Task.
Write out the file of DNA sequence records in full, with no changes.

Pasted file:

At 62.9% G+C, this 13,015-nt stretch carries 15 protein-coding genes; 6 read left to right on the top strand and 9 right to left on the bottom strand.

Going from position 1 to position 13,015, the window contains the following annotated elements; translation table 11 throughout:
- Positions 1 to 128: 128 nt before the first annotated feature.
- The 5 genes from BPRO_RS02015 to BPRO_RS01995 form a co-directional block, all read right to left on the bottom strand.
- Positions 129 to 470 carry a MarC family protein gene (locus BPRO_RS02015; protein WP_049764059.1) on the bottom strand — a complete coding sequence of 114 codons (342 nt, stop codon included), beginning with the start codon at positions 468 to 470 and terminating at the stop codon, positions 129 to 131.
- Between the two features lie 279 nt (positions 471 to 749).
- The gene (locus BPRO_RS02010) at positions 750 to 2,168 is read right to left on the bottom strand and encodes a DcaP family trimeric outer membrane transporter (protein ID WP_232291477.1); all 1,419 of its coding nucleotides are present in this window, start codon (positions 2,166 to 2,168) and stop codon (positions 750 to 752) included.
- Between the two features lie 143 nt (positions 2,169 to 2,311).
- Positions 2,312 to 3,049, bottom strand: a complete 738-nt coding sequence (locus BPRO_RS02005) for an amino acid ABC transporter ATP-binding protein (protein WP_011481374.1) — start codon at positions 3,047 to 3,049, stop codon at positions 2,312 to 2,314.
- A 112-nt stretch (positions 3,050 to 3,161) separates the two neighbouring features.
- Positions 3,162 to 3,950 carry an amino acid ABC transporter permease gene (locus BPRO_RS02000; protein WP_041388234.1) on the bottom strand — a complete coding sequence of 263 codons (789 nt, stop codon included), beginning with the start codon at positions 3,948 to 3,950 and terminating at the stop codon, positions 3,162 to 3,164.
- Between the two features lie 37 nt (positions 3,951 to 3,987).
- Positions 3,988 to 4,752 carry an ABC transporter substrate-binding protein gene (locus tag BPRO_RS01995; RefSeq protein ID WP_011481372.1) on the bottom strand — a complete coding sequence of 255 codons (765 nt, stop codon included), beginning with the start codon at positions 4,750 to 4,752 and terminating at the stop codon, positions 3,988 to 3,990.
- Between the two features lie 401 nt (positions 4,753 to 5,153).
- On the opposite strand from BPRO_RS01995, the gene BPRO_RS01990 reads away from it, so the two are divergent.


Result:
At 62.9% G+C, this 13,015-nt stretch carries 15 protein-coding genes; 6 read left to right on the top strand and 9 right to left on the bottom strand.

Going from position 1 to position 13,015, the window contains the following annotated elements; translation table 11 throughout:
- Positions 1 to 128: 128 nt before the first annotated feature.
- The 5 genes from BPRO_RS02015 to BPRO_RS01995 form a co-directional block, all read right to left on the bottom strand.
- Positions 129 to 470 carry a MarC family protein gene (locus BPRO_RS02015; protein WP_049764059.1) on the bottom strand — a complete coding sequence of 114 codons (342 nt, stop codon included), beginning with the start codon at positions 468 to 470 and terminating at the stop codon, positions 129 to 131.
- Between the two features lie 279 nt (positions 471 to 749).
- The gene (locus BPRO_RS02010) at positions 750 to 2,168 is read right to left on the bottom strand and encodes a DcaP family trimeric outer membrane transporter (protein ID WP_232291477.1); all 1,419 of its coding nucleotides are present in this window, start codon (positions 2,166 to 2,168) and stop codon (positions 750 to 752) included.
- Between the two features lie 143 nt (positions 2,169 to 2,311).
- Positions 2,312 to 3,049, bottom strand: a complete 738-nt coding sequence (locus BPRO_RS02005) for an amino acid ABC transporter ATP-binding protein (protein WP_011481374.1) — start codon at positions 3,047 to 3,049, stop codon at positions 2,312 to 2,314.
- A 112-nt stretch (positions 3,050 to 3,161) separates the two neighbouring features.
- Positions 3,162 to 3,950 carry an amino acid ABC transporter permease gene (locus BPRO_RS02000; protein WP_041388234.1) on the bottom strand — a complete coding sequence of 263 codons (789 nt, stop codon included), beginning with the start codon at positions 3,948 to 3,950 and terminating at the stop codon, positions 3,162 to 3,164.
- Between the two features lie 37 nt (positions 3,951 to 3,987).
- Positions 3,988 to 4,752 carry an ABC transporter substrate-binding protein gene (locus tag BPRO_RS01995; RefSeq protein ID WP_011481372.1) on the bottom strand — a complete coding sequence of 255 codons (765 nt, stop codon included), beginning with the start codon at positions 4,750 to 4,752 and terminating at the stop codon, positions 3,988 to 3,990.
- Between the two features lie 401 nt (positions 4,753 to 5,153).
- On the opposite strand from BPRO_RS01995, the gene BPRO_RS01990 reads away from it, so the two are divergent.